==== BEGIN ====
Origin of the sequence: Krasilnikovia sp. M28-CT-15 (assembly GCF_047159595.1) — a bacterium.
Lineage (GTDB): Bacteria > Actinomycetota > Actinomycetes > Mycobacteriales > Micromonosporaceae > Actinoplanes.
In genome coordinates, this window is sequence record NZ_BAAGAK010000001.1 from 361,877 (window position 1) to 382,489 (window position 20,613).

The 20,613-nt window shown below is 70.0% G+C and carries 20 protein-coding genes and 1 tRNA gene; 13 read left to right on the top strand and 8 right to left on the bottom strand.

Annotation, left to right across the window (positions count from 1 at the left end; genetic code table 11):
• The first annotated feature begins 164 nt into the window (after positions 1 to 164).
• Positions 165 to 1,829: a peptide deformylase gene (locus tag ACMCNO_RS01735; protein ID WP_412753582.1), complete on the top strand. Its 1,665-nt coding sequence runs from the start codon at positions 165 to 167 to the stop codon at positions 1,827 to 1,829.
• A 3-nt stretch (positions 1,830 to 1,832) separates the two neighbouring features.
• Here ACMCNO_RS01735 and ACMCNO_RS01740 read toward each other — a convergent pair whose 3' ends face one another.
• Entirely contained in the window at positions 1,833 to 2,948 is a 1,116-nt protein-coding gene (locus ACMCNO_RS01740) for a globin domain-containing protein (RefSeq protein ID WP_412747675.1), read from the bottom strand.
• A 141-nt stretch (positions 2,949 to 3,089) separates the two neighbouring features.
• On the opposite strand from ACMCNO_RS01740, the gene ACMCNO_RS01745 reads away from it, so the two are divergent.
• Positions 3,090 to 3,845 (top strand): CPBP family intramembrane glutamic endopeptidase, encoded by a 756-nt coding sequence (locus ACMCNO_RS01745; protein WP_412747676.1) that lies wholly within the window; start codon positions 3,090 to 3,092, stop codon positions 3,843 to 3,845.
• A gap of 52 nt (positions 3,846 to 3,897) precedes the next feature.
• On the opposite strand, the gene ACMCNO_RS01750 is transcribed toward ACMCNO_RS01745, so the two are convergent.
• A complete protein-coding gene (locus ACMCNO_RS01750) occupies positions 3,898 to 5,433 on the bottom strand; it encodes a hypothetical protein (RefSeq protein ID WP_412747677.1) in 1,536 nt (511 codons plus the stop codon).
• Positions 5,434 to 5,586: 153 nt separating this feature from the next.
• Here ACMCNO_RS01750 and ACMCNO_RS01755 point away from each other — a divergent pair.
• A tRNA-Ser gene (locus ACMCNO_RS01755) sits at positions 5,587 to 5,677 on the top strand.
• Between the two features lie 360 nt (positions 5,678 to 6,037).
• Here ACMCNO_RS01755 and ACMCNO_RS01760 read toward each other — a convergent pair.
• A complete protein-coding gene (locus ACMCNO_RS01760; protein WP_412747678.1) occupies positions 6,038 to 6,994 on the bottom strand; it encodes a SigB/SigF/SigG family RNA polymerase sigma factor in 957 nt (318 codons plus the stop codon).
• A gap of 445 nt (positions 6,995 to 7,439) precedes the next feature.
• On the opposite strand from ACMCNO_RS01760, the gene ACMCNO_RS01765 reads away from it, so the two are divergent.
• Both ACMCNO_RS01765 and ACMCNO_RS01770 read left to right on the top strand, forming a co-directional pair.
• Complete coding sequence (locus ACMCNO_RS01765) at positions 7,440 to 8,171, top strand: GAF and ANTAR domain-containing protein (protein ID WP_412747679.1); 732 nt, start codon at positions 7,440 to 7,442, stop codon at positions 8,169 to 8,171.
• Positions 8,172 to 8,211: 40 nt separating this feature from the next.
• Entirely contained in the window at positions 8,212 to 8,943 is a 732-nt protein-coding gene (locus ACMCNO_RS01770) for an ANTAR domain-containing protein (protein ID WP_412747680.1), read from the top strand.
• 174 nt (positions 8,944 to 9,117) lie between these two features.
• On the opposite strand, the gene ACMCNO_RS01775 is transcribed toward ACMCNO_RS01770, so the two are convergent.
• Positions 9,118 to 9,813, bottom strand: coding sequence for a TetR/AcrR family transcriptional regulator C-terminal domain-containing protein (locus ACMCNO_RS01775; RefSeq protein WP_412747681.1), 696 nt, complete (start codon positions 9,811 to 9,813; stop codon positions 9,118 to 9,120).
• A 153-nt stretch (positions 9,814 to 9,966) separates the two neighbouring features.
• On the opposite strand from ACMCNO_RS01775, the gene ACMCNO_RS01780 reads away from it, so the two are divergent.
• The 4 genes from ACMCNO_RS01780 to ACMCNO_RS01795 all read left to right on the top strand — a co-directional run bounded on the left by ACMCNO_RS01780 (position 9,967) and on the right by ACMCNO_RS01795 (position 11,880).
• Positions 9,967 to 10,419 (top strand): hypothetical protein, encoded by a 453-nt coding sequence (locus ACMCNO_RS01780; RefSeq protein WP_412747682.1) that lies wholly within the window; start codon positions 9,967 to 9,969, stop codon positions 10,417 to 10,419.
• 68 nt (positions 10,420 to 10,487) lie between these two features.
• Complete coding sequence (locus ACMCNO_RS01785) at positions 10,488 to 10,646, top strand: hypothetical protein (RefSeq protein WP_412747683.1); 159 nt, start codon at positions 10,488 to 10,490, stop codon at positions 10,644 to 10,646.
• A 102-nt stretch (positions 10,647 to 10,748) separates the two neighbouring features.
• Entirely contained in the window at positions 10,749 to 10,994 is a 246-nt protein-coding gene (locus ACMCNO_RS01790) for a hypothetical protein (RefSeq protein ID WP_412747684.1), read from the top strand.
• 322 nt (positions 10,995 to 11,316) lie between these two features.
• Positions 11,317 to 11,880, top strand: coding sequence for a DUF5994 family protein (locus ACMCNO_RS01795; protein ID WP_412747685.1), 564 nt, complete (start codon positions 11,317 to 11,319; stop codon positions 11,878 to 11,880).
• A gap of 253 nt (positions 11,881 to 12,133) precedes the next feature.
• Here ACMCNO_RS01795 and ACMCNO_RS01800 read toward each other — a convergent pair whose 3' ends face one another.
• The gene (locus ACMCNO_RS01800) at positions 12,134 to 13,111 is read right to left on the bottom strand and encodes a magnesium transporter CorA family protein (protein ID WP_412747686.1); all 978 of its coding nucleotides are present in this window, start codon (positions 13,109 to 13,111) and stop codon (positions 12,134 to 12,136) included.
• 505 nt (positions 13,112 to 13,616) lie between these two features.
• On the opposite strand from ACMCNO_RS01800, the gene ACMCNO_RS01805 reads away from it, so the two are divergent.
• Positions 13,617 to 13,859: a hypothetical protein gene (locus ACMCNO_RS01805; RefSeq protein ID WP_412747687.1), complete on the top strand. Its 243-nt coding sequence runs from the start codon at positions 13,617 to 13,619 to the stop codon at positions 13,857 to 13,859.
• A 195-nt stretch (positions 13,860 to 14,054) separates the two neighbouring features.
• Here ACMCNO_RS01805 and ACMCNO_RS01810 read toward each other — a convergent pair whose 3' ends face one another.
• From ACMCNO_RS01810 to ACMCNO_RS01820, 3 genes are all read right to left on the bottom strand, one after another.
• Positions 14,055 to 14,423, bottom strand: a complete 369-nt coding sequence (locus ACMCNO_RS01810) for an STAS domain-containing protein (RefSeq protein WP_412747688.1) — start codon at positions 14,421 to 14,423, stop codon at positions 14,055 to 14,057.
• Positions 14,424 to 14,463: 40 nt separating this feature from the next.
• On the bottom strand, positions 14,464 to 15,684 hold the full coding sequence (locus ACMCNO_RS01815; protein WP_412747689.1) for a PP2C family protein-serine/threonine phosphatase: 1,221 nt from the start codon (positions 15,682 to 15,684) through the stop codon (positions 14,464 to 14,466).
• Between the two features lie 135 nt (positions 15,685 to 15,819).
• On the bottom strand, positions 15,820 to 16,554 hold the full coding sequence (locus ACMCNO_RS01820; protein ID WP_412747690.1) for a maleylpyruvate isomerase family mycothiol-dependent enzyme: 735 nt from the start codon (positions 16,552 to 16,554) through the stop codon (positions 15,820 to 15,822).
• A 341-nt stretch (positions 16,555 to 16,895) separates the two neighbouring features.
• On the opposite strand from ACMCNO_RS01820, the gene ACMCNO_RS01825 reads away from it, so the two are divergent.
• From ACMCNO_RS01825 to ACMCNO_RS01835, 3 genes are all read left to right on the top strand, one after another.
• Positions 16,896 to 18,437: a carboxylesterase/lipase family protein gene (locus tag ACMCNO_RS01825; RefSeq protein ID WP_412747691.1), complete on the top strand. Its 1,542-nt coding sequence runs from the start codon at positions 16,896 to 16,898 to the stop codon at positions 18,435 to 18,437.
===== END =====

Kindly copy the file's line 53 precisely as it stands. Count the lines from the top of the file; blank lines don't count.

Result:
• On the bottom strand, positions 14,464 to 15,684 hold the full coding sequence (locus ACMCNO_RS01815; protein WP_412747689.1) for a PP2C family protein-serine/threonine phosphatase: 1,221 nt from the start codon (positions 15,682 to 15,684) through the stop codon (positions 14,464 to 14,466).